EDISTO ISLAND, S.C. -- A slave cabin on Edisto Island in coastal South Carolina will be preserved by the Smithsonian Institution.
The Post and Courier of Charleston (http://bit.ly/10vGSXn) reports the two-room, wooden building is being dismantled and will be taken to Washington, where it will be placed in the new National Museum of African American History and Culture.
The Edisto Island Historic Preservation Society had planned to relocate and restore the cabin but could not find enough money for the project. Society director Gretchen Smith says she's sorry the island is losing part of its history but is glad the nation can benefit from it.
The cabin will be included with Harriet Tubman's shawl, Nat Turner's Bible and other artifacts.
Information from: The Post and Courier, http://www.postandcourier.com
Also on HuffPost:
Changing America: Harriet Tubman Shawl
Harriet Tubman escaped the bonds of slavery as a young woman in the early 1800s. She returned to the South many times as a “conductor” on the Underground Railroad to lead other African Americans to freedom. During the Civil War, Tubman served as a spy, nurse, and cook for Union forces. In 1863, she helped free more than 700 African Americans during a raid in South Carolina—a feat that earned her the nickname “General Tubman.” England’s Queen Victoria gave Tubman this shawl around 1897. Gift of Charles L. Blockson
Changing America: Nat Turner’s Bible, 1831
It is thought that Nat Turner was holding this Bible when he was captured two months after the rebellion he led against slaveholders in Southampton County, Virginia. Turner worked both as an enslaved field hand and as a minister. A man of remarkable intellect, he was widely respected by black and white people in Southampton County, Virginia. He used his talents as a speaker and his mobility as a preacher to organize the slave revolt. This Bible was donated to the museum by descendants of Lavinia Francis, a slaveholder who survived the rebellion. Gift of Maurice A. Person and Noah and Brooke Porter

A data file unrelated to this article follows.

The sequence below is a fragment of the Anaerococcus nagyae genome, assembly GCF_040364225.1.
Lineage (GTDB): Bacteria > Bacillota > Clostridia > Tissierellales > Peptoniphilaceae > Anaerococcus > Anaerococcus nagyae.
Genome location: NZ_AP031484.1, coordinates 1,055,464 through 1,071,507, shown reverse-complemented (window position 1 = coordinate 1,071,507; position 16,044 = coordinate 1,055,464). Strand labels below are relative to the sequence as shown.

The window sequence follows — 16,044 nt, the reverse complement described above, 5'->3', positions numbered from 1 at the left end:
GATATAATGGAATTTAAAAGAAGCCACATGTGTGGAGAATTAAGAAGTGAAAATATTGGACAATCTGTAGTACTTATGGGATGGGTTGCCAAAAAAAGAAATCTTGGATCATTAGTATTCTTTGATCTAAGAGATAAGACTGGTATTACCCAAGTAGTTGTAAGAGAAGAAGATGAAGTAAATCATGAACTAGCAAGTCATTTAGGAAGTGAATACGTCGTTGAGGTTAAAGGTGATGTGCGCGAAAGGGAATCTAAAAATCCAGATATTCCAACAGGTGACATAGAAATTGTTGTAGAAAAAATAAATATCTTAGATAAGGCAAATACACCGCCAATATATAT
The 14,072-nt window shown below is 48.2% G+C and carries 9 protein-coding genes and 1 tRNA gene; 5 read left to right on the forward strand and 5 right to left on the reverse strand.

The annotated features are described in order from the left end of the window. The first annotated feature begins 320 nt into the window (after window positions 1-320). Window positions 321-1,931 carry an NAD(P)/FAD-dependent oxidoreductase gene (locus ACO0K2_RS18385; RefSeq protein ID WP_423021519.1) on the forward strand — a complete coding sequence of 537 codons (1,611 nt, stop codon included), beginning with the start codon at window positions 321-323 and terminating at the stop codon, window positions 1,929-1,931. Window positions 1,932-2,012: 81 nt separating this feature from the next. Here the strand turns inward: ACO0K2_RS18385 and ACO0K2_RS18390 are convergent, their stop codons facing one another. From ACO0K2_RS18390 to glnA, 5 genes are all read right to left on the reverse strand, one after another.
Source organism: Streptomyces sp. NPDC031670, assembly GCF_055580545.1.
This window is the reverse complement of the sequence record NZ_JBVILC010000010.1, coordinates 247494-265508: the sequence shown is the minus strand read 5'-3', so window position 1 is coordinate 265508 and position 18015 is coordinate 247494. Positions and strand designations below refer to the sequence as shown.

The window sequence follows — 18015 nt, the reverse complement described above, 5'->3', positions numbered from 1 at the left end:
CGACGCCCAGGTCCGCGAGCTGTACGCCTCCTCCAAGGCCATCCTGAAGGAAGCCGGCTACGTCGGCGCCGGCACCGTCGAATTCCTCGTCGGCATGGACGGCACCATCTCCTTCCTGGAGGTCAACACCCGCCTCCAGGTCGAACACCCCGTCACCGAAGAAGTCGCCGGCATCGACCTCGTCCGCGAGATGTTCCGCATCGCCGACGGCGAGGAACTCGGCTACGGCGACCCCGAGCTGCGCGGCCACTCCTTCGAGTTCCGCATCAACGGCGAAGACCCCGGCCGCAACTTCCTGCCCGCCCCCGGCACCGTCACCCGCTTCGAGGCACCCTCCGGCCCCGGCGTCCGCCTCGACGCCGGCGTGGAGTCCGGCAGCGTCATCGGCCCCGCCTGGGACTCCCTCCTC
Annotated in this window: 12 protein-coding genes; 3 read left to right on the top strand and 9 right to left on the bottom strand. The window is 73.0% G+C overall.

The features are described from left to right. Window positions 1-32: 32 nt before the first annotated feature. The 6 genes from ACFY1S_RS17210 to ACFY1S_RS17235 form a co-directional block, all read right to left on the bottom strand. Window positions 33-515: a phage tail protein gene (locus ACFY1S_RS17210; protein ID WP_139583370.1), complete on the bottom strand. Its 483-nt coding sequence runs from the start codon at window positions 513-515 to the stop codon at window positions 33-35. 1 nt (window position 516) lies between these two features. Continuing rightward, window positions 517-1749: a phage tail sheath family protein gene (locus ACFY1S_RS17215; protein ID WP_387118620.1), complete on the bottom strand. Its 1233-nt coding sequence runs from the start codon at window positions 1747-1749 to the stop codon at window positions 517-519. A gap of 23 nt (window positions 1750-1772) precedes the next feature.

Changing America: Lincoln's Top Hat
Top hat worn by Abraham Lincoln the night he was shot. Objects owned by or associated with Abraham Lincoln quickly became relics, reminding Americans of Lincoln's greatness and challenging them to keep his ideals alive. One of the Smithsonian Institution's most treasured icons is this top hat, worn by Lincoln to Ford's Theatre on the night of his assassination.
Changing America: Family Portrait
An unidentified soldier in Union uniform poses with his wife and two daughters. Many African Americans celebrated emancipation by formalizing their marriage—an act denied under slavery. U.S. Army chaplains reported performing hundreds of marriages for soldiers and other members of black communities.
Changing America: Contraband slaves
Contraband slaves at Foller's Farm, Cumberland Va., May 14, 1862.
Changing America Mahalia Jackson
Gospel singer Mahalia Jackson was the featured artist at the Prayer Pilgrimage for Freedom in Washington, D.C. on May 17, 1957. She appeared twice on the program. Some 27,000 persons from 36 states attended the event.
Changing America: Rally Leaders
Rally leaders seated on speakers' platform at May 17 Prayer Pilgrimage for Freedom in Washington, D.C. (left to right): Roy Wilkins, A. Philip Randolph, Rev. Thomas Kilgore, Jr., and Martin Luther King, Jr.
Changing America: March On Washington At Monument
A crowd of African Americans and whites surrounding the Reflecting Pool and continuing to the Washington Monument during the March on Washington in Washington, D.C. on Aug. 28, 1963.
Changing America: March On Washington Participants
A procession of African Americans carrying signs for equal rights, integrated schools, decent housing, and an end to bias. Aug. 28, 1963 in Washington, D.C.
Changing America March Headquarters
Cleveland Robinson standing on second floor balcony of the National Headquarters of the March on Washington in Harlem, N.Y., with his arm lifted up toward banner announcing the march.